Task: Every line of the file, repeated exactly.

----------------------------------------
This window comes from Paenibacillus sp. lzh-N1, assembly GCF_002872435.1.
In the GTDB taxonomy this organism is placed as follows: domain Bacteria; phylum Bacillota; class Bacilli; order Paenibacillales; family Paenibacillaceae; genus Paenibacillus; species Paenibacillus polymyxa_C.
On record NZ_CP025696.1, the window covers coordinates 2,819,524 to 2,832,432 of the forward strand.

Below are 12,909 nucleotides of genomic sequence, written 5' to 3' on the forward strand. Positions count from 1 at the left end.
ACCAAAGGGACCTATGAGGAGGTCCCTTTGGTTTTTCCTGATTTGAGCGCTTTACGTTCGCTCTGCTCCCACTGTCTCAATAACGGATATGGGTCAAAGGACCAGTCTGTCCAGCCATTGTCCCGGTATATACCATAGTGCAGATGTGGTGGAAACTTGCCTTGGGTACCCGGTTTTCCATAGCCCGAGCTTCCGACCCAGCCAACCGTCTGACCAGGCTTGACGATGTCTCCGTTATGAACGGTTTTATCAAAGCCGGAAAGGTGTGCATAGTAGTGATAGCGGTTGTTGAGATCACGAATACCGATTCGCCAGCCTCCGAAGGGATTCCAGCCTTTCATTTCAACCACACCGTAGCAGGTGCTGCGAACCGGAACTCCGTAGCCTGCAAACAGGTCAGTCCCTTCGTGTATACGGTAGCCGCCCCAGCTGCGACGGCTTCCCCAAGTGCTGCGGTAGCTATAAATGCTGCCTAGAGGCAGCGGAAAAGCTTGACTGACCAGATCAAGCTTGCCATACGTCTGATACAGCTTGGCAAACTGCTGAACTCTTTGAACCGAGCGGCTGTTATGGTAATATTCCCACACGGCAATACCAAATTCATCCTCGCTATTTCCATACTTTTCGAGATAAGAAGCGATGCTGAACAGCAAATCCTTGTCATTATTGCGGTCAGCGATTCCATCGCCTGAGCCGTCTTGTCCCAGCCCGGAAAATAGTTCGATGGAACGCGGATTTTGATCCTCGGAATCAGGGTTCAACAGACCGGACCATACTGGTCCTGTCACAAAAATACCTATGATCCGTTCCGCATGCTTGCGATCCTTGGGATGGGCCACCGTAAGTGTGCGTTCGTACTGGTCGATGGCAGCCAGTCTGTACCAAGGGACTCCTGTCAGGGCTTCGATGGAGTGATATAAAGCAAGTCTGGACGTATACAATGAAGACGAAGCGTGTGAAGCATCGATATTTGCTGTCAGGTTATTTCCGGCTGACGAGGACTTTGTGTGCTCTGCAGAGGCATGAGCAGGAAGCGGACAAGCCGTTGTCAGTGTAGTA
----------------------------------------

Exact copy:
This window comes from Paenibacillus sp. lzh-N1, assembly GCF_002872435.1.
In the GTDB taxonomy this organism is placed as follows: domain Bacteria; phylum Bacillota; class Bacilli; order Paenibacillales; family Paenibacillaceae; genus Paenibacillus; species Paenibacillus polymyxa_C.
On record NZ_CP025696.1, the window covers coordinates 2,819,524 to 2,832,432 of the forward strand.

Below are 12,909 nucleotides of genomic sequence, written 5' to 3' on the forward strand. Positions count from 1 at the left end.
ACCAAAGGGACCTATGAGGAGGTCCCTTTGGTTTTTCCTGATTTGAGCGCTTTACGTTCGCTCTGCTCCCACTGTCTCAATAACGGATATGGGTCAAAGGACCAGTCTGTCCAGCCATTGTCCCGGTATATACCATAGTGCAGATGTGGTGGAAACTTGCCTTGGGTACCCGGTTTTCCATAGCCCGAGCTTCCGACCCAGCCAACCGTCTGACCAGGCTTGACGATGTCTCCGTTATGAACGGTTTTATCAAAGCCGGAAAGGTGTGCATAGTAGTGATAGCGGTTGTTGAGATCACGAATACCGATTCGCCAGCCTCCGAAGGGATTCCAGCCTTTCATTTCAACCACACCGTAGCAGGTGCTGCGAACCGGAACTCCGTAGCCTGCAAACAGGTCAGTCCCTTCGTGTATACGGTAGCCGCCCCAGCTGCGACGGCTTCCCCAAGTGCTGCGGTAGCTATAAATGCTGCCTAGAGGCAGCGGAAAAGCTTGACTGACCAGATCAAGCTTGCCATACGTCTGATACAGCTTGGCAAACTGCTGAACTCTTTGAACCGAGCGGCTGTTATGGTAATATTCCCACACGGCAATACCAAATTCATCCTCGCTATTTCCATACTTTTCGAGATAAGAAGCGATGCTGAACAGCAAATCCTTGTCATTATTGCGGTCAGCGATTCCATCGCCTGAGCCGTCTTGTCCCAGCCCGGAAAATAGTTCGATGGAACGCGGATTTTGATCCTCGGAATCAGGGTTCAACAGACCGGACCATACTGGTCCTGTCACAAAAATACCTATGATCCGTTCCGCATGCTTGCGATCCTTGGGATGGGCCACCGTAAGTGTGCGTTCGTACTGGTCGATGGCAGCCAGTCTGTACCAAGGGACTCCTGTCAGGGCTTCGATGGAGTGATATAAAGCAAGTCTGGACGTATACAATGAAGACGAAGCGTGTGAAGCATCGATATTTGCTGTCAGGTTATTTCCGGCTGACGAGGACTTTGTGTGCTCTGCAGAGGCATGAGCAGGAAGCGGACAAGCCGTTGTCAGTGTAGTA